Keynote – Susan Aitken - Day 1
Returning for its fourth year, the opening keynote of Learning Places Scotland (LPS) 2021 was delivered by Glasgow City Council’s Councillor Susan Aitken and was chaired by the Scottish Government’s Andy Dailly. Its primary focus was the critical role that Glasgow and Scotland as a nation play in leading the way to deliver net zero commitments and climate resilient interventions over the next decade.
Just weeks before LPS took place at Glasgow’s SECC was COP26, where Glasgow accommodated world leaders to establish ways to mitigate the climate emergency. In the lead up to COP26, some of Glasgow’s proposed talking points included the importance of ensuring support is in place to provide society with the skills required to develop and deliver net zero interventions, and also that businesses are investing appropriately in their employee’s skills. To achieve net zero ambitions and post-Covid living, working and learning, we will see a significant change in what our towns and cities look like as well as how they operate in the coming years.
A strategic “Green Deal” which was recently launched will be delivered by Glasgow City Council in partnership with government, universities, colleges and communities. This will help develop the frameworks needed to combat challenges associated with the climate crisis, at pace and scale, to ensure learning is shaped and nurtured through agile and efficient environments. Buildings can no longer be constructed and used for a single purpose. Under one roof it should be possible to accommodate diverse activities to meet the needs of a whole community. Something that has become apparent and received more recognition is that building new is not always the solution to net zero; instead repurposing and reinvigorating what we already have plays a critical role. Research indicates that our existing estate contributes to 40% of all emissions, therefore we need to prioritise refurbishments and retrofitting. Some feasibility work has been carried out so far, particularly in residential settings, as retrofitting is a priority in Glasgow’s Greenprint for Investment. However, more work needs to be done to fully understand how to carry out widescale retrofitting in various building types. Once we have more in depth knowledge of these learnings will we be able to sufficiently apply them to Scotland’s education facilities to prosper sustainably.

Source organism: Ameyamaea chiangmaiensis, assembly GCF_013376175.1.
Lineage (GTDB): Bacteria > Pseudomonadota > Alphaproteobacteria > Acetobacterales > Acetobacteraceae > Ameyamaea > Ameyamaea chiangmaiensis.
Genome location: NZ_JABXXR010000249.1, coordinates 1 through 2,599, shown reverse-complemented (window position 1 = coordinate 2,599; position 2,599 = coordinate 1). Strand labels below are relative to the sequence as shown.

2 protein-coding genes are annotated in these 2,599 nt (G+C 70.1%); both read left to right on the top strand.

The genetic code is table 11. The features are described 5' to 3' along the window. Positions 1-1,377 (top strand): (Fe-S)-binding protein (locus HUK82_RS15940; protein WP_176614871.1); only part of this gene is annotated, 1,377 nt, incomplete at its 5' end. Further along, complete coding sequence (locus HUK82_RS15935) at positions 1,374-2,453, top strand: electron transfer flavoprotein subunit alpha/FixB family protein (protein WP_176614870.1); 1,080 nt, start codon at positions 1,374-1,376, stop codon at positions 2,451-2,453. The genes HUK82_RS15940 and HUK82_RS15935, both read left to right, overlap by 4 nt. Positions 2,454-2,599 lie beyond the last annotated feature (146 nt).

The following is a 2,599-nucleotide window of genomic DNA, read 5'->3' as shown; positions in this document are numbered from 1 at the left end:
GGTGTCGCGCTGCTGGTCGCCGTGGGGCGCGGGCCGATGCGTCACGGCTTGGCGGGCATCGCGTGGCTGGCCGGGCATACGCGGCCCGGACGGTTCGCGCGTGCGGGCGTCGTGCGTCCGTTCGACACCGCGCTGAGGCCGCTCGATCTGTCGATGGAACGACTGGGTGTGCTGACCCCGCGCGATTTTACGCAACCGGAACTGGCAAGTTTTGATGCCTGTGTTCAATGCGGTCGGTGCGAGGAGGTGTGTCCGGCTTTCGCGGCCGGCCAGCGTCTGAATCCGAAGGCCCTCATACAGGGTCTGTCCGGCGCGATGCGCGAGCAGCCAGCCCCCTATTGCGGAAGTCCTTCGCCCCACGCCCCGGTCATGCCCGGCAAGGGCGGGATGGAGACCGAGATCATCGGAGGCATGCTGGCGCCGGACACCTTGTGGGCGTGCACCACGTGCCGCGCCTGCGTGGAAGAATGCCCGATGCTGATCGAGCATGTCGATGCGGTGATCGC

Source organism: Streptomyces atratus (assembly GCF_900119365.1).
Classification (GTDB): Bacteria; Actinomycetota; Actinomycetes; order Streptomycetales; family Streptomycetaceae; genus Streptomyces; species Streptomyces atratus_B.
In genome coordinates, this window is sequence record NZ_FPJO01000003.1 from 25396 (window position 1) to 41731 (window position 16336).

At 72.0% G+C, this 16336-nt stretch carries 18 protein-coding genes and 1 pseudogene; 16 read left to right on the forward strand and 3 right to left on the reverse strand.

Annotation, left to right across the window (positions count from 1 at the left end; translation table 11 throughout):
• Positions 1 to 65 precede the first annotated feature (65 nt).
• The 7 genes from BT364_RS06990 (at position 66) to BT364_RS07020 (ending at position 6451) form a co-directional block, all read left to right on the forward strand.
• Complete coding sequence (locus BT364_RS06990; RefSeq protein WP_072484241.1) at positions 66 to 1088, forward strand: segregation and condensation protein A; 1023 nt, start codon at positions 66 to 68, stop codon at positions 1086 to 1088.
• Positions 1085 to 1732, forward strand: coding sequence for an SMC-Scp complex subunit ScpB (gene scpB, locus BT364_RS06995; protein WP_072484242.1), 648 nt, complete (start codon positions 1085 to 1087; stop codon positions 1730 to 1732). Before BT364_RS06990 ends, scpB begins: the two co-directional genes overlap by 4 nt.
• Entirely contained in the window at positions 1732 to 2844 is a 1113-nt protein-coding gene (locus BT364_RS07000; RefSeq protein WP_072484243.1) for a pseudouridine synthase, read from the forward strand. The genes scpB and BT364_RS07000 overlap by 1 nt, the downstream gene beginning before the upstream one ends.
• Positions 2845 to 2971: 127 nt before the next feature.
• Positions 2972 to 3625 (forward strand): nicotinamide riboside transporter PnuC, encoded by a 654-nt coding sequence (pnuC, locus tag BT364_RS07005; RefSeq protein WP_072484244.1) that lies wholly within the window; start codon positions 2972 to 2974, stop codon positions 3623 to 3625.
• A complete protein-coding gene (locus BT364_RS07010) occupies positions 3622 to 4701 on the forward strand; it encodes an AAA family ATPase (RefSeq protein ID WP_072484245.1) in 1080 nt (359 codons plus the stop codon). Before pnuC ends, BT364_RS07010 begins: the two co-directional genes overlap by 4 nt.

Scotland is recognised as a leader in partnership working, which will continue to be critical to develop and implement sustainable and innovative solutions to the learning estate. To do so, however, the five key themes that shaped the LPS event need to be taken into account: sustainability, low carbon, suitability, digital estate and inclusive growth. The session concluded by declaring: “When learning flourishes, Glasgow flourishes, Scotland flourishes, and increasingly we understand the contribution we make to our global community”.